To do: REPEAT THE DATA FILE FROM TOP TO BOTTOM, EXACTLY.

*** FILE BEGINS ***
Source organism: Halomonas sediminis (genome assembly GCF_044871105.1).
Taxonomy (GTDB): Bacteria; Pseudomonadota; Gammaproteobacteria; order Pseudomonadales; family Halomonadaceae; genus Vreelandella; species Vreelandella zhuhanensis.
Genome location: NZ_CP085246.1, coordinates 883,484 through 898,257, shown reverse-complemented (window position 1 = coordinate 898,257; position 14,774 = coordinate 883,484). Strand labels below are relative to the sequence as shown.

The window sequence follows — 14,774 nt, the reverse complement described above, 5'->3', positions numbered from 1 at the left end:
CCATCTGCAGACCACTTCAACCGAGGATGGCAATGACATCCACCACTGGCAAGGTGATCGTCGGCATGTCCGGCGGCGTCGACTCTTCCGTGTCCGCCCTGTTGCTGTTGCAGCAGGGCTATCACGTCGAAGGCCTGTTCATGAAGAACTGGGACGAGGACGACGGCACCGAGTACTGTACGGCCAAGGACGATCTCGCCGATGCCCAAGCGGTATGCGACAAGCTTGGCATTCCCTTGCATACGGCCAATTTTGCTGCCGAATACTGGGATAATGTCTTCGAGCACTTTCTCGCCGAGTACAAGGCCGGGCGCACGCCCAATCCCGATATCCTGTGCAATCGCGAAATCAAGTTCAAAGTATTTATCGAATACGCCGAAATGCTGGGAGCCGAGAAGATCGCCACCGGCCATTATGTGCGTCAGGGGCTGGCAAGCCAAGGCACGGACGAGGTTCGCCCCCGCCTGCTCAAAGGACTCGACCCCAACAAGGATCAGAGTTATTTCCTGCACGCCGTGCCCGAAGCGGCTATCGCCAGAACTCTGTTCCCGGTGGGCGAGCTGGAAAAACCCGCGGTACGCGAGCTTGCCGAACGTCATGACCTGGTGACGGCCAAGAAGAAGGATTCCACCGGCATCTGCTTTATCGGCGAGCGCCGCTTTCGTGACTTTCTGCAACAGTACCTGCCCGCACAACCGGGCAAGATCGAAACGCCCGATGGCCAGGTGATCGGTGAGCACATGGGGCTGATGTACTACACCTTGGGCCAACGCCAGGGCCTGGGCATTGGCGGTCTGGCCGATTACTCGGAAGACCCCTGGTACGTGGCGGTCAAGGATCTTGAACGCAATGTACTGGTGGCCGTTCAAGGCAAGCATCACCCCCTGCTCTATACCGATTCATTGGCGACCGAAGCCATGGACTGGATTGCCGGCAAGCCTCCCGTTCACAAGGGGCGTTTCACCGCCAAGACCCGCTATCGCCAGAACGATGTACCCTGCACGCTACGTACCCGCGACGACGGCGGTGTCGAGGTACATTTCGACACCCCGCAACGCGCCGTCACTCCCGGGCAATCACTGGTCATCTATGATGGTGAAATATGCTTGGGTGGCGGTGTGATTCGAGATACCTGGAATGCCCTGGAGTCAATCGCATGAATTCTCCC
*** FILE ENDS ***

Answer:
Source organism: Halomonas sediminis (genome assembly GCF_044871105.1).
Taxonomy (GTDB): Bacteria; Pseudomonadota; Gammaproteobacteria; order Pseudomonadales; family Halomonadaceae; genus Vreelandella; species Vreelandella zhuhanensis.
Genome location: NZ_CP085246.1, coordinates 883,484 through 898,257, shown reverse-complemented (window position 1 = coordinate 898,257; position 14,774 = coordinate 883,484). Strand labels below are relative to the sequence as shown.

The window sequence follows — 14,774 nt, the reverse complement described above, 5'->3', positions numbered from 1 at the left end:
CCATCTGCAGACCACTTCAACCGAGGATGGCAATGACATCCACCACTGGCAAGGTGATCGTCGGCATGTCCGGCGGCGTCGACTCTTCCGTGTCCGCCCTGTTGCTGTTGCAGCAGGGCTATCACGTCGAAGGCCTGTTCATGAAGAACTGGGACGAGGACGACGGCACCGAGTACTGTACGGCCAAGGACGATCTCGCCGATGCCCAAGCGGTATGCGACAAGCTTGGCATTCCCTTGCATACGGCCAATTTTGCTGCCGAATACTGGGATAATGTCTTCGAGCACTTTCTCGCCGAGTACAAGGCCGGGCGCACGCCCAATCCCGATATCCTGTGCAATCGCGAAATCAAGTTCAAAGTATTTATCGAATACGCCGAAATGCTGGGAGCCGAGAAGATCGCCACCGGCCATTATGTGCGTCAGGGGCTGGCAAGCCAAGGCACGGACGAGGTTCGCCCCCGCCTGCTCAAAGGACTCGACCCCAACAAGGATCAGAGTTATTTCCTGCACGCCGTGCCCGAAGCGGCTATCGCCAGAACTCTGTTCCCGGTGGGCGAGCTGGAAAAACCCGCGGTACGCGAGCTTGCCGAACGTCATGACCTGGTGACGGCCAAGAAGAAGGATTCCACCGGCATCTGCTTTATCGGCGAGCGCCGCTTTCGTGACTTTCTGCAACAGTACCTGCCCGCACAACCGGGCAAGATCGAAACGCCCGATGGCCAGGTGATCGGTGAGCACATGGGGCTGATGTACTACACCTTGGGCCAACGCCAGGGCCTGGGCATTGGCGGTCTGGCCGATTACTCGGAAGACCCCTGGTACGTGGCGGTCAAGGATCTTGAACGCAATGTACTGGTGGCCGTTCAAGGCAAGCATCACCCCCTGCTCTATACCGATTCATTGGCGACCGAAGCCATGGACTGGATTGCCGGCAAGCCTCCCGTTCACAAGGGGCGTTTCACCGCCAAGACCCGCTATCGCCAGAACGATGTACCCTGCACGCTACGTACCCGCGACGACGGCGGTGTCGAGGTACATTTCGACACCCCGCAACGCGCCGTCACTCCCGGGCAATCACTGGTCATCTATGATGGTGAAATATGCTTGGGTGGCGGTGTGATTCGAGATACCTGGAATGCCCTGGAGTCAATCGCATGAATTCTCCC